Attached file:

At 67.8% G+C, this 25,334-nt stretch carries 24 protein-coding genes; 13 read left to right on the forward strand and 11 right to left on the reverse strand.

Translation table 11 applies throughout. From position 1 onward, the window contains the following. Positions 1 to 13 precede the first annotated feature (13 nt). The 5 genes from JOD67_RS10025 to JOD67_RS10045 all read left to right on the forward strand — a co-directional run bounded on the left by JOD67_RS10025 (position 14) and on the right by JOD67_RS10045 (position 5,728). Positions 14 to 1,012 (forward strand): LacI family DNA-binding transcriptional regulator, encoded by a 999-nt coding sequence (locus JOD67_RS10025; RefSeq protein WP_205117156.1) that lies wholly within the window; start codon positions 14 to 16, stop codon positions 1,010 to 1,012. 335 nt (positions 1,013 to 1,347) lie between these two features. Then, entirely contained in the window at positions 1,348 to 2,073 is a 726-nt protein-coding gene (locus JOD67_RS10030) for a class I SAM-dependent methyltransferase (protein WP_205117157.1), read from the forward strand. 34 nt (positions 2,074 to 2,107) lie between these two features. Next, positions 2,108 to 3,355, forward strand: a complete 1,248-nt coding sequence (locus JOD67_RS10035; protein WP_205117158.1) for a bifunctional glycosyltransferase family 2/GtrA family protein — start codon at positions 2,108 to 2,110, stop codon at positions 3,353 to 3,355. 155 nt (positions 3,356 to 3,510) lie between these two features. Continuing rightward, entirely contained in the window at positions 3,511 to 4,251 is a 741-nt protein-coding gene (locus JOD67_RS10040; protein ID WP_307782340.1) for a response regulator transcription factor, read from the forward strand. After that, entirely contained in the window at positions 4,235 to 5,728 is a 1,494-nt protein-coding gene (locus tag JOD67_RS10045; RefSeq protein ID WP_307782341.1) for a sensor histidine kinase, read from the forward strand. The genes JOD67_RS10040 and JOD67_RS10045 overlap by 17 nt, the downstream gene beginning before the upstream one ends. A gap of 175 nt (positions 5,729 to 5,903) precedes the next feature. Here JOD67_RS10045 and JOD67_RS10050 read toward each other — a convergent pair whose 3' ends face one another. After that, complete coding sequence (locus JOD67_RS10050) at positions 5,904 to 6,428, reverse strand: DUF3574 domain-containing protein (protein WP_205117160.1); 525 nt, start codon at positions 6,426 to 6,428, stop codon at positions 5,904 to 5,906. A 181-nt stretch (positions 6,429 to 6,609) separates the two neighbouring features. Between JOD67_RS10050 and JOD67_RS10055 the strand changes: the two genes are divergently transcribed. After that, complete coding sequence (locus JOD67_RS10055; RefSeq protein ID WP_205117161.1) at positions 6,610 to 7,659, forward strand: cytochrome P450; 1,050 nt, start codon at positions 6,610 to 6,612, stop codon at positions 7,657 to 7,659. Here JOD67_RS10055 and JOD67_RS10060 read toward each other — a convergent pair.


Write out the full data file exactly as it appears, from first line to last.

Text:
At 67.8% G+C, this 25,334-nt stretch carries 24 protein-coding genes; 13 read left to right on the forward strand and 11 right to left on the reverse strand.

Translation table 11 applies throughout. From position 1 onward, the window contains the following. Positions 1 to 13 precede the first annotated feature (13 nt). The 5 genes from JOD67_RS10025 to JOD67_RS10045 all read left to right on the forward strand — a co-directional run bounded on the left by JOD67_RS10025 (position 14) and on the right by JOD67_RS10045 (position 5,728). Positions 14 to 1,012 (forward strand): LacI family DNA-binding transcriptional regulator, encoded by a 999-nt coding sequence (locus JOD67_RS10025; RefSeq protein WP_205117156.1) that lies wholly within the window; start codon positions 14 to 16, stop codon positions 1,010 to 1,012. 335 nt (positions 1,013 to 1,347) lie between these two features. Then, entirely contained in the window at positions 1,348 to 2,073 is a 726-nt protein-coding gene (locus JOD67_RS10030) for a class I SAM-dependent methyltransferase (protein WP_205117157.1), read from the forward strand. 34 nt (positions 2,074 to 2,107) lie between these two features. Next, positions 2,108 to 3,355, forward strand: a complete 1,248-nt coding sequence (locus JOD67_RS10035; protein WP_205117158.1) for a bifunctional glycosyltransferase family 2/GtrA family protein — start codon at positions 2,108 to 2,110, stop codon at positions 3,353 to 3,355. 155 nt (positions 3,356 to 3,510) lie between these two features. Continuing rightward, entirely contained in the window at positions 3,511 to 4,251 is a 741-nt protein-coding gene (locus JOD67_RS10040; protein ID WP_307782340.1) for a response regulator transcription factor, read from the forward strand. After that, entirely contained in the window at positions 4,235 to 5,728 is a 1,494-nt protein-coding gene (locus tag JOD67_RS10045; RefSeq protein ID WP_307782341.1) for a sensor histidine kinase, read from the forward strand. The genes JOD67_RS10040 and JOD67_RS10045 overlap by 17 nt, the downstream gene beginning before the upstream one ends. A gap of 175 nt (positions 5,729 to 5,903) precedes the next feature. Here JOD67_RS10045 and JOD67_RS10050 read toward each other — a convergent pair whose 3' ends face one another. After that, complete coding sequence (locus JOD67_RS10050) at positions 5,904 to 6,428, reverse strand: DUF3574 domain-containing protein (protein WP_205117160.1); 525 nt, start codon at positions 6,426 to 6,428, stop codon at positions 5,904 to 5,906. A 181-nt stretch (positions 6,429 to 6,609) separates the two neighbouring features. Between JOD67_RS10050 and JOD67_RS10055 the strand changes: the two genes are divergently transcribed. After that, complete coding sequence (locus JOD67_RS10055; RefSeq protein ID WP_205117161.1) at positions 6,610 to 7,659, forward strand: cytochrome P450; 1,050 nt, start codon at positions 6,610 to 6,612, stop codon at positions 7,657 to 7,659. Here JOD67_RS10055 and JOD67_RS10060 read toward each other — a convergent pair.